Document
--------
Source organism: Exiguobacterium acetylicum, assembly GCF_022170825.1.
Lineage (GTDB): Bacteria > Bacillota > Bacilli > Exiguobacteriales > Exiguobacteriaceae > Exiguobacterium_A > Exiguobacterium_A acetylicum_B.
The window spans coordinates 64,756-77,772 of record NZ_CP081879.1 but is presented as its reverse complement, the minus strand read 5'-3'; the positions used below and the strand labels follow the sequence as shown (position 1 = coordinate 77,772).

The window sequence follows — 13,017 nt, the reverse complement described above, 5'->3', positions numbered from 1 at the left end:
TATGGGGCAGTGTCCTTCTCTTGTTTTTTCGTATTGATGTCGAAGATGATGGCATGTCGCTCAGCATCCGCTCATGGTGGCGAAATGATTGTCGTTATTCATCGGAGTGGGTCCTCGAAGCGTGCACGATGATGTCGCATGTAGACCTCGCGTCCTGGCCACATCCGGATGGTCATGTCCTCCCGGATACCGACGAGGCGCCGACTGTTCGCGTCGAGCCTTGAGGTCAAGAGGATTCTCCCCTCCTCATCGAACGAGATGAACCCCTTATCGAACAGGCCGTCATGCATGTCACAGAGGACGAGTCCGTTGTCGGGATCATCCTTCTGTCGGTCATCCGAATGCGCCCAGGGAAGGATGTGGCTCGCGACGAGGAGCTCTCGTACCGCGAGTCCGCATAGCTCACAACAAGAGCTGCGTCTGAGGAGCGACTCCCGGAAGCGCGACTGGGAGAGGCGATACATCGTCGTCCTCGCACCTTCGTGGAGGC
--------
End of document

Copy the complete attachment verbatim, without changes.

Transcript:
Source organism: Exiguobacterium acetylicum, assembly GCF_022170825.1.
Lineage (GTDB): Bacteria > Bacillota > Bacilli > Exiguobacteriales > Exiguobacteriaceae > Exiguobacterium_A > Exiguobacterium_A acetylicum_B.
The window spans coordinates 64,756-77,772 of record NZ_CP081879.1 but is presented as its reverse complement, the minus strand read 5'-3'; the positions used below and the strand labels follow the sequence as shown (position 1 = coordinate 77,772).

The window sequence follows — 13,017 nt, the reverse complement described above, 5'->3', positions numbered from 1 at the left end:
TATGGGGCAGTGTCCTTCTCTTGTTTTTTCGTATTGATGTCGAAGATGATGGCATGTCGCTCAGCATCCGCTCATGGTGGCGAAATGATTGTCGTTATTCATCGGAGTGGGTCCTCGAAGCGTGCACGATGATGTCGCATGTAGACCTCGCGTCCTGGCCACATCCGGATGGTCATGTCCTCCCGGATACCGACGAGGCGCCGACTGTTCGCGTCGAGCCTTGAGGTCAAGAGGATTCTCCCCTCCTCATCGAACGAGATGAACCCCTTATCGAACAGGCCGTCATGCATGTCACAGAGGACGAGTCCGTTGTCGGGATCATCCTTCTGTCGGTCATCCGAATGCGCCCAGGGAAGGATGTGGCTCGCGACGAGGAGCTCTCGTACCGCGAGTCCGCATAGCTCACAACAAGAGCTGCGTCTGAGGAGCGACTCCCGGAAGCGCGACTGGGAGAGGCGATACATCGTCGTCCTCGCACCTTCGTGGAGGC